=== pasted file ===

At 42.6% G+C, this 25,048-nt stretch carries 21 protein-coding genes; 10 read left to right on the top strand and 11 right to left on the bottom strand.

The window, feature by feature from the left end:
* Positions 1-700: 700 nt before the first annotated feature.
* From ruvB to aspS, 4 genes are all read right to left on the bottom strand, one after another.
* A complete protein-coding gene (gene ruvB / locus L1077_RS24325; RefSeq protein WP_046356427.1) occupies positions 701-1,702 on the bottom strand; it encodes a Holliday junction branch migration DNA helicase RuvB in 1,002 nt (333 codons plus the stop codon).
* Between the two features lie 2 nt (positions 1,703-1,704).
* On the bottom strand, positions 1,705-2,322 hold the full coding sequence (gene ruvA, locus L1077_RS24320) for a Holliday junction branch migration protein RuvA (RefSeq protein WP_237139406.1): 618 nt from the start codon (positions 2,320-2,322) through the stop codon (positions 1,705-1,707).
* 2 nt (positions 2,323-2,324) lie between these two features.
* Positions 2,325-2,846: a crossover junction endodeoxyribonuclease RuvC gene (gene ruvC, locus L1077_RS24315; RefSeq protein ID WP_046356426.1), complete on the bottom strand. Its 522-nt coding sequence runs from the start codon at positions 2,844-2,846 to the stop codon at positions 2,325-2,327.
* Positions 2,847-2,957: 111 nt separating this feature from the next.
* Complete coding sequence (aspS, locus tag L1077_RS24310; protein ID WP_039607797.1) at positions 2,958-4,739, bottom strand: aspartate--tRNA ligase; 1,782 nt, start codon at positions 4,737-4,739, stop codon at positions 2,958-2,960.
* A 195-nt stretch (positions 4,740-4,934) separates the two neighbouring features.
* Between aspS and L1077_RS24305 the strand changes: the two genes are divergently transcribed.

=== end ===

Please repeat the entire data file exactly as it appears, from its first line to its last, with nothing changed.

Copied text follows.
At 42.6% G+C, this 25,048-nt stretch carries 21 protein-coding genes; 10 read left to right on the top strand and 11 right to left on the bottom strand.

The window, feature by feature from the left end:
* Positions 1-700: 700 nt before the first annotated feature.
* From ruvB to aspS, 4 genes are all read right to left on the bottom strand, one after another.
* A complete protein-coding gene (gene ruvB / locus L1077_RS24325; RefSeq protein WP_046356427.1) occupies positions 701-1,702 on the bottom strand; it encodes a Holliday junction branch migration DNA helicase RuvB in 1,002 nt (333 codons plus the stop codon).
* Between the two features lie 2 nt (positions 1,703-1,704).
* On the bottom strand, positions 1,705-2,322 hold the full coding sequence (gene ruvA, locus L1077_RS24320) for a Holliday junction branch migration protein RuvA (RefSeq protein WP_237139406.1): 618 nt from the start codon (positions 2,320-2,322) through the stop codon (positions 1,705-1,707).
* 2 nt (positions 2,323-2,324) lie between these two features.
* Positions 2,325-2,846: a crossover junction endodeoxyribonuclease RuvC gene (gene ruvC, locus L1077_RS24315; RefSeq protein ID WP_046356426.1), complete on the bottom strand. Its 522-nt coding sequence runs from the start codon at positions 2,844-2,846 to the stop codon at positions 2,325-2,327.
* Positions 2,847-2,957: 111 nt separating this feature from the next.
* Complete coding sequence (aspS, locus tag L1077_RS24310; protein ID WP_039607797.1) at positions 2,958-4,739, bottom strand: aspartate--tRNA ligase; 1,782 nt, start codon at positions 4,737-4,739, stop codon at positions 2,958-2,960.
* A 195-nt stretch (positions 4,740-4,934) separates the two neighbouring features.
* Between aspS and L1077_RS24305 the strand changes: the two genes are divergently transcribed.